Fifty Years of Oregon’s Talking Book and Braille Library


SALEM — The Talking Book and Braille Library, which provides books free of charge to any Oregonian with a visual, physical, or reading impairment, is celebrating 50 years at the State Library of Oregon in Salem. 

“I’ve always been a big reader,” said Nathanial Monsour, a Portland resident who found Talking Books in 2016 through the Blind Commission. “When I lost my vision, I felt less connected,” said Mansour. But once he started using Talking Books, Mansour said he rediscovered his love of reading and was able feel connected again.

He enjoys the “amazing array of materials” that are available, especially Braille books, which he credits with helping him learn to read Braille, and Braille music scores, as Monsour plays keyboards. Monsour also likes the many practical and professional development resources he can get through Talking Books, such as learning how to find a job or how to use a guide dog. 

Julie Glogau, a Salem-area resident who uses Talking Books due to a chronic illness, has been a patron since 1998. Glogau requests audiobooks by topic, which are sent to her through the mail. “I can get most anything I’m interested in. It’s fun!” said Glogau. She said Talking Books are a part of her day almost every day and she is thankful to be able to receive the service.

The first official library services for the blind began with passage of the Pratt-Smoot Act of 1931, which authorized the Library of Congress to provide books for blind adults. Eighteen regional distribution libraries were established with the Library Association of Portland chosen to circulate material in this area. The program would become the National Library Service for the Blind and Physically Handicapped.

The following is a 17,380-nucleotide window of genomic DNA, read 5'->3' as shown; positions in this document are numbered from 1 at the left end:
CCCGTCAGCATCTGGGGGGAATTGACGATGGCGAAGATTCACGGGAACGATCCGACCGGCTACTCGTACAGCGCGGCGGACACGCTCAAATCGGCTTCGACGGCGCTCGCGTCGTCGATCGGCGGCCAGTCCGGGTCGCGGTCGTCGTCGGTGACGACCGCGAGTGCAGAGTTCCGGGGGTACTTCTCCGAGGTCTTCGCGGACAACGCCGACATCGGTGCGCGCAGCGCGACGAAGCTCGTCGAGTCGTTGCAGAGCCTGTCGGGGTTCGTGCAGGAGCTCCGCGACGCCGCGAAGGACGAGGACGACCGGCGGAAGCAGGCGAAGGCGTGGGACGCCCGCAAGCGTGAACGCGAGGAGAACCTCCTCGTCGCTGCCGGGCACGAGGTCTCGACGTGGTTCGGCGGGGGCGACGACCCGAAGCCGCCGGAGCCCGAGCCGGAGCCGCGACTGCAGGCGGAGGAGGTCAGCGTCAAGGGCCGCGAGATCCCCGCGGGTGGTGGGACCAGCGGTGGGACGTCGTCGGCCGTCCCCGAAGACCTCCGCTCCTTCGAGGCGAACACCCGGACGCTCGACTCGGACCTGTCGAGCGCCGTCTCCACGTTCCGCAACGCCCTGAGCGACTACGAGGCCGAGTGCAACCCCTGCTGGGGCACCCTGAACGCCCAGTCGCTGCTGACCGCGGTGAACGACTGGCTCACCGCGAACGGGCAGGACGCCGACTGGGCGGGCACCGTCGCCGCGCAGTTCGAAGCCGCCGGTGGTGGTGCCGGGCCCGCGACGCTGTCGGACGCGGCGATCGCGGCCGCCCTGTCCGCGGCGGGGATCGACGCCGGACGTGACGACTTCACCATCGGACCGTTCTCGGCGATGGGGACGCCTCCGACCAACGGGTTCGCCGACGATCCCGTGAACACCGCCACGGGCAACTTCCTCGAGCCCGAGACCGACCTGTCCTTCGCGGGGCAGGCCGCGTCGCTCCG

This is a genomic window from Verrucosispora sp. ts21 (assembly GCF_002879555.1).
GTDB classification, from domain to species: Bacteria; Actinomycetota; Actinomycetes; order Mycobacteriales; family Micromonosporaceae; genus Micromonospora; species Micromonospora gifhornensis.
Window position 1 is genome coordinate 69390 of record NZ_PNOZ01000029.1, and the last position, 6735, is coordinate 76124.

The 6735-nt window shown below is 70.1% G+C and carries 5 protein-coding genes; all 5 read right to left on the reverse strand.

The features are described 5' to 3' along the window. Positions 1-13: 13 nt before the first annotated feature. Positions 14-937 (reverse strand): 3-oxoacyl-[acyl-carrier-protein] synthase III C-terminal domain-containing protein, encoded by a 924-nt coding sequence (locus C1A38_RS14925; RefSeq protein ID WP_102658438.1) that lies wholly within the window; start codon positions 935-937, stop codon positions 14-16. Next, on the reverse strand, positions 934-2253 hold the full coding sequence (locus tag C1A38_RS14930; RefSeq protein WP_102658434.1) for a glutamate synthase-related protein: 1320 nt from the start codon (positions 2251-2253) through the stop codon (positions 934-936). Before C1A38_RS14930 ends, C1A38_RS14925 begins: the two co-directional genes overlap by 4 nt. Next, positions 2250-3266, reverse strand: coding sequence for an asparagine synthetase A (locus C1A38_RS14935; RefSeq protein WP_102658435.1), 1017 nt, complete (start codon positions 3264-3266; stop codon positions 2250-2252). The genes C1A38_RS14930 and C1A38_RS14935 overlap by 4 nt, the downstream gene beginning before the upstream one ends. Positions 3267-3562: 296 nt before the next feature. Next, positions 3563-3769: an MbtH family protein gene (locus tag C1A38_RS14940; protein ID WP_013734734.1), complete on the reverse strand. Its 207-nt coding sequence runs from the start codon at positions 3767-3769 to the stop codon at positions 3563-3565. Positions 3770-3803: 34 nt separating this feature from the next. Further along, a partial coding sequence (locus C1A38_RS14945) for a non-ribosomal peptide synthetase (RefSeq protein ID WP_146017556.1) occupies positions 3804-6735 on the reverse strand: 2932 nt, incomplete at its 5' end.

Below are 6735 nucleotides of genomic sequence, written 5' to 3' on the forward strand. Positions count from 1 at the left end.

Congress amended the Pratt-Smoot Act in 1952, expanding services to children. In 1966, Congress again expanded services to include all persons who could not read standard print because of visual or physical disability. 

In 1969, the Oregon Legislature appropriated $80,000 to relocate the library to Salem from its original home in Portland. The Talking Book and Braille Library began operation with seven staff members and was led by librarian Mary Jane Shamp. 

Circulation at the time was averaging 11,000 items per month to 1,700 users, including record discs, two-track cassette tapes, Braille and large print books. Today Talking Books circulation averages 31,000 items per month to 5,200 users, but still has a staff of seven.

A 16 2/3 rpm record player from the early 1960s. These smaller, slower-speed discs provided 45 minutes of recorded time on each side of the record.

The types of materials available through Talking Books has changed as technology has advanced. The first talking books, developed in 1933 were phonograph records. The size and speed of these records evolved through the years so more material could be stored on a smaller disc.

Eventually talking books became available on audio cassette which were even smaller and cost less. The first four-track cassette book (“Roots” by Alex Haley) was recorded in 1977. By 2001, all talking books were produced on cassettes. This format was eventually replaced by digital players and books. 

Digital players and books first became available for patrons in 2009. All patrons can get a free player to play specially formatted audiobooks.

The web-based Braille and Audio Reading Download system (BARD) from the National Library Service (NLS) was introduced in April 2009. BARD gave registered users unlimited and immediate access to the entire NLS digital audio and electronic Braille collection. The BARD app for iOS devices was added in 2013 and for Android in 2015.

The collection is ever-growing and currently has more than 80,000 titles available in audio, 19,000 titles in Braille, 95 audio and Braille magazines, and 150 descriptive videos. 

To learn more, visit The public can access the collection anytime online or in-person from 9 a.m. to noon and from 1 to 4 p.m. 

About Author

The State Library provides leadership and resources to continue growing vibrant library services for Oregonians with print disabilities, the Legislature and state government, and all Oregonians through local libraries.

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